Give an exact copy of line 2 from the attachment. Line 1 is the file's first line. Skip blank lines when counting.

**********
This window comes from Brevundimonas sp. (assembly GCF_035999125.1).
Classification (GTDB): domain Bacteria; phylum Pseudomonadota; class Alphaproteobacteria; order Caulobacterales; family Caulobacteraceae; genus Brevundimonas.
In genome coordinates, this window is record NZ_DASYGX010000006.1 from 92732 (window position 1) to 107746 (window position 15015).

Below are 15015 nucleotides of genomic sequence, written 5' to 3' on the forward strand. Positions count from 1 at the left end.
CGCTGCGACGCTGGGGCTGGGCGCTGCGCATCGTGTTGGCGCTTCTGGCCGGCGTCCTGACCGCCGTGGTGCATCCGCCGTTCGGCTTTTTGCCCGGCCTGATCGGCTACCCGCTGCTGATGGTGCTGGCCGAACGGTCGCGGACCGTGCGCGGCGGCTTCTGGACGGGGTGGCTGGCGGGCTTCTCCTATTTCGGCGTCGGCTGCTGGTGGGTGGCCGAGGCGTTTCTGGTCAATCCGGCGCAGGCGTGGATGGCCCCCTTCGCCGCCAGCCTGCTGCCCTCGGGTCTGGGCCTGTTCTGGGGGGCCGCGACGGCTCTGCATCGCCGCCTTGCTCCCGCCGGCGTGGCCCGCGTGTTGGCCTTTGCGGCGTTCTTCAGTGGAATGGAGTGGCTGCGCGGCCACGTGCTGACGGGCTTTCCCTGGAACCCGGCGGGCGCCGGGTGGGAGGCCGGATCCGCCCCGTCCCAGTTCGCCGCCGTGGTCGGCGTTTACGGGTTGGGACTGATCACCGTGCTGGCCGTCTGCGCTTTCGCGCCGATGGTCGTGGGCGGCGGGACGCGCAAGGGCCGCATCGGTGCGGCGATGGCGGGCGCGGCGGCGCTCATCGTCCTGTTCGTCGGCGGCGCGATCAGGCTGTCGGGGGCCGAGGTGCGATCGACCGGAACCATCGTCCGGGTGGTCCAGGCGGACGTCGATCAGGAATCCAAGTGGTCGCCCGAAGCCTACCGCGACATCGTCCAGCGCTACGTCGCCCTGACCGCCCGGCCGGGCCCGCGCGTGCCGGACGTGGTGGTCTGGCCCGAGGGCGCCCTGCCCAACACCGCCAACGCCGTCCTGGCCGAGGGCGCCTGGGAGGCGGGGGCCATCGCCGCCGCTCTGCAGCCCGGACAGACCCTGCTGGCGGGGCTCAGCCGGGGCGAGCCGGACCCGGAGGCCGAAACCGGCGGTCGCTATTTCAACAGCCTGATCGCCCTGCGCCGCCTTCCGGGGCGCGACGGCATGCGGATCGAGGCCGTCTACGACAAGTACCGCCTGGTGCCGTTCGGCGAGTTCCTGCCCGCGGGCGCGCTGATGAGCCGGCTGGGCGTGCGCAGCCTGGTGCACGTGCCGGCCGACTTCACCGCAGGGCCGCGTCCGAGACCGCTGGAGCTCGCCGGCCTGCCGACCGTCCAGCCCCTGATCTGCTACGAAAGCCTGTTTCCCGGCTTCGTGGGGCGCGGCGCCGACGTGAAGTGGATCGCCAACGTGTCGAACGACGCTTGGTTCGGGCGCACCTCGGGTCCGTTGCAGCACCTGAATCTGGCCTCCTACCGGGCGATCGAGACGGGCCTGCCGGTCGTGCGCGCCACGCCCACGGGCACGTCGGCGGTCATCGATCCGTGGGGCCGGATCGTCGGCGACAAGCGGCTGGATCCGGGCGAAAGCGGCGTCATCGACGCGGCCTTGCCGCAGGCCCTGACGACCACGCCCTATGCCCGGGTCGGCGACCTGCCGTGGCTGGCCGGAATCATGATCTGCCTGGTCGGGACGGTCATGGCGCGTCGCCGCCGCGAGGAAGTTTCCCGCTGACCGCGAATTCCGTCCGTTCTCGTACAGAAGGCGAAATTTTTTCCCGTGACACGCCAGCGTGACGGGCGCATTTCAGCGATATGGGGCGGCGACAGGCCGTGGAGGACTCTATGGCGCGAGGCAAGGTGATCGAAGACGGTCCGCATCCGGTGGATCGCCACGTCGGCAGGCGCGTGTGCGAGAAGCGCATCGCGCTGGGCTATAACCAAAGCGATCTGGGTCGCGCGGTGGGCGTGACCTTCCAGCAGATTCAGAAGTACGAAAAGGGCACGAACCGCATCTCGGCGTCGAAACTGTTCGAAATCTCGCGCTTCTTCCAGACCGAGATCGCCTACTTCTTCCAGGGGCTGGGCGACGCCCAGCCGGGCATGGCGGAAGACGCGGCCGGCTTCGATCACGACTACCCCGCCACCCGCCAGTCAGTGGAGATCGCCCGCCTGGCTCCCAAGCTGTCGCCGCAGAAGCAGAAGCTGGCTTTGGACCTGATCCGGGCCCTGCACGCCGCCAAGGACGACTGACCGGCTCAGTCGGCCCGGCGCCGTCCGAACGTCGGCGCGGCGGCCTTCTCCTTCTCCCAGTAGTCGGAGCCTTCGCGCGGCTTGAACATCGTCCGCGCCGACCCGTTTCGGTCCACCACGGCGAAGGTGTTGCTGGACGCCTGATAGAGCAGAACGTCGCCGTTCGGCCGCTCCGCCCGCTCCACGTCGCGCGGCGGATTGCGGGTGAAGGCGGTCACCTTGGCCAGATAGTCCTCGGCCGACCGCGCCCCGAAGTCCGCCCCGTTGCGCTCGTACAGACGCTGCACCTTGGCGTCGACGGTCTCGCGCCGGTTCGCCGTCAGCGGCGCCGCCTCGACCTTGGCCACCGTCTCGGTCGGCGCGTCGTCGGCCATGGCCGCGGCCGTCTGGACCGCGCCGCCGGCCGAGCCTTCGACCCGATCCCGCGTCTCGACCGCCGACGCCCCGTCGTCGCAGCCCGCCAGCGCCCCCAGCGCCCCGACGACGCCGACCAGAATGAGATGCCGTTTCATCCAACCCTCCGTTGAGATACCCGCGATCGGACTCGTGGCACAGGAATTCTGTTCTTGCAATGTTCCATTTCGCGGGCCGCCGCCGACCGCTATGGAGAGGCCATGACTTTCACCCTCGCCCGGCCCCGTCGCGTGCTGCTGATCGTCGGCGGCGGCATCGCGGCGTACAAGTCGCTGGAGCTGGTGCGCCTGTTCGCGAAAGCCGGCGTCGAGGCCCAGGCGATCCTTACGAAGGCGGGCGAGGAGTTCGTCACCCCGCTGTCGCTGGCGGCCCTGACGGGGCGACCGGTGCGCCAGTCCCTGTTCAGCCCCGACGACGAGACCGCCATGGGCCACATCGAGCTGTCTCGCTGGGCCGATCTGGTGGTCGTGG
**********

Classification (GTDB): domain Bacteria; phylum Pseudomonadota; class Alphaproteobacteria; order Caulobacterales; family Caulobacteraceae; genus Brevundimonas.